Among them:

Rishad Tobaccowaia (Strategy & Growth Officer, Publicis) pointed out the fact that brands are no longer marketing to consumers whom they’re striving to empower and enable. Rather, brands are marketing to “gods” who are already empowered and enabled. 

BuzzFeed’s CEO Jonah Peretti took it a step further, suggesting “the model is no longer [measure] loyalty to the brand [like classical marketers have been taught]; the question now is ... is the brand loyal and of service to the people / the community”? 

Take a moment to let those two ideas sink in.

Then, listen up...

What used to be a one-way, brand-to-consumer conversation via TV, print and banner ads has evolved into meaningful two-way conversations anchored in shares, likes, video influencers, tweets, commentary and searches ... for brands who listen. Leo Burnett Group CEO Andrew Swinand challenged fellow marketing leaders to pay better attention: “There are 6 billion searches a day beginning with I want, I need, where is .... folks, people are telling us what they want, but brands aren’t listening!” Former CEO of Popeyes Louisiana Kitchen, Cheryl Bachelder, advocated passionately for servant leadership within organizations, a mentality I believe must extend to brand leadership as well. Look around you. The best, most successful brands are listening, and have driven results by becoming servant-leaders to their customers, have they not?

Finally, the digital age has unleashed powerful benefits for consumers (personalization, responsiveness and social connectivity), and has put consumers – billions of voices – squarely in charge. Brands are capable of reaching far beyond the old boundaries of “local or national”; the digital age has made reach global, and immediate, and has paved the way for a new kind of brand – the social media brand (i.e. BuzzFeed’s Tasty) – to root and prosper. Consumers demand all types of brands – service brands, product brands, CPG brands, technology brands, personality brands, media brands, etc. But in a crowded theater with so many screens vying for attention, will your brand (continue to) get noticed? Or will your brand fade away? 

YOUR NEXT MOVE: “Seek to understand before trying to be understood.” Listening is a virtue P&G instilled in me from Day 1. So, listen up and listen in ... identifying & innovating around customer needs and pain points has never been more important to brands and leaders. Lift your head out of that spreadsheet and go out and talk to more customers. Sculpt five fresh questions you’ve never asked before. What can you learn from customers’ answers to shake up your thinking, and therefore your results?

Execution is King.

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In the age of digitization and disruption, and with a wave of Millennial-driven entrepreneurialism sweeping the world, good ideas aren’t enough to break through. It’s the details of execution – and the customer’s experience in particular – that separates out the winners. 

Venture Capitalist Tim Schigel, Partner at Refinery Ventures, said emphatically, “Ideas are a dime a dozen. Execution is where the proof is.”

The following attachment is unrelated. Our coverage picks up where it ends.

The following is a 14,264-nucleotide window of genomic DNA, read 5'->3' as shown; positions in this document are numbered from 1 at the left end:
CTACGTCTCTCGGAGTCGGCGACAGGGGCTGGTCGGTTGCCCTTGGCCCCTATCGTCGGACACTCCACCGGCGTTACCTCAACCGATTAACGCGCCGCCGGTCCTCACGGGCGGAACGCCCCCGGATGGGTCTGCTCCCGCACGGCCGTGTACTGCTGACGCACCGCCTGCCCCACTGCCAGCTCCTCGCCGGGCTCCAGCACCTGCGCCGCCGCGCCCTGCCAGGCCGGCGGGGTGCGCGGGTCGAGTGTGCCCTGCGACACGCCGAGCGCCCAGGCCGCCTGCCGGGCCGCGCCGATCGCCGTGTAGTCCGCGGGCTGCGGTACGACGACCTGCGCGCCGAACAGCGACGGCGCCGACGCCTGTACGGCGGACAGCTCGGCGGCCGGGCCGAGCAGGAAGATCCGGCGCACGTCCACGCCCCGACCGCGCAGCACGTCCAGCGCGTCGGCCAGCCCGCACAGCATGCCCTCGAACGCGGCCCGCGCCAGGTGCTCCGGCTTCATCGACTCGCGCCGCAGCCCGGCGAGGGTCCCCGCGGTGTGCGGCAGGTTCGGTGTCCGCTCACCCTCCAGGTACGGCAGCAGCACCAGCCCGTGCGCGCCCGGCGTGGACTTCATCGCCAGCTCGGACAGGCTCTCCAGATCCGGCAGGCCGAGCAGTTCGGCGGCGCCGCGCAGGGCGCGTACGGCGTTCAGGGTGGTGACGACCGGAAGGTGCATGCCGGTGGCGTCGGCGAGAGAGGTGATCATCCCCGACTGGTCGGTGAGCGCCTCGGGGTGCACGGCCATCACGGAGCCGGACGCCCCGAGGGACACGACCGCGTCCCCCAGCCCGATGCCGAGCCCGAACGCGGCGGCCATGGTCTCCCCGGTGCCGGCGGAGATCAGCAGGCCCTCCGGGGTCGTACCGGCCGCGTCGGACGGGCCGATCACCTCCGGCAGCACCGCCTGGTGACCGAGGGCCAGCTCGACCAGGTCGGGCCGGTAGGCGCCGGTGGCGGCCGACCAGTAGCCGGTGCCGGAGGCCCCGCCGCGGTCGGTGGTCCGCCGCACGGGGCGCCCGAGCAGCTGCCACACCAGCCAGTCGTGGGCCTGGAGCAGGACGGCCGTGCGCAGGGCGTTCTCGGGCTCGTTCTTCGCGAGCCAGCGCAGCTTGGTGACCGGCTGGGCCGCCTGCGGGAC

Ideation is extremely important, although it only gets you half-way. It’s the actual execution of that idea which yields superiority. To catapult ahead, you need to have a great idea AND superior – even disruptive – execution.

So, what does superior and / or disruptive execution look like?

  • It’s human, authentic.
  • It’s courageous.
  • It’s creative.
  • It’s simple. (And therefore easy.)
  • It’s fast.
  • It’s transparent.
  • It tolerates failure, learns from it, recalibrates, and re-executes. Quickly.

e.l.f. Beauty’s Chairman & CEO Tarang Amin encouraged leaders to embrace failure, create systems to allow quick failure, and learn from it. Jim Stengel, CEO Jim Stengel LLC and former Global Marketing Officer at P&G, shared how GE is turning its culture upside-down to create a let’s-speed-it-up-idea-to-execution environment where employees will be encouraged to create courageously, and their greatest failures will be awarded (and learned from). If an industrial giant like GE (another of my previous employers) can shake things up, what are you waiting for?

YOUR NEXT MOVE: If the ideas of “execution is king” and “disruptive execution” speak to your soul, take action! Place your initiative into a proverbial petri dish, round up your team, train eyes on your lab specimen, and take yourselves through the checklist above. Ask, “as we bring this (product, service, technology, software, website, app, etc.) to market, are we being human(e)? Are we being courageous? Are we being creative?” etc. If the answer is no, why not? And then, what are going to do to make it (more)so? Don’t let naysayers stop you. Try. Stretch. Explore. You’ll create a crown-worthy customer experience in no time.

On a personal note, P&G people are exceptional.

Setting aside the occasional gross recruiting error or blown humanity chip (we all have our stories), there’s a reason P&G’s people are so highly sought after in the marketplace. Surrounded by a sea of fellow alums, each uniquely accomplished and charitable towards their P&G family / the world around them, I was reminded that P&G people are inherently high achievers ... leaders with excellence mentalities who want to do the right thing, while making a big impact. These traits, along with the company’s values of Integrity, Leadership, Ownership, Passion for Winning and Trust, are what makes a “Proctoid” and binds together as a family those who have been a part of P&G’s long, storied history. I am proud to be a member of the P&G family.

IN CLOSING, P&G’s latest Alumni Conference was a suburb experience – deliciously human, intelligently insightful and memorably inspiring. I hope you took equal inspiration from the key themes, speakers’ ideas and recommendations articulated herein. Please share your thoughts on anything you read, keeping in mind the great advice of Alex Tosolini, Kroger’s VP of New Business Development, who said, “don’t take a strong POV [about anything], because things change very fast.”

Marquee Brand Builders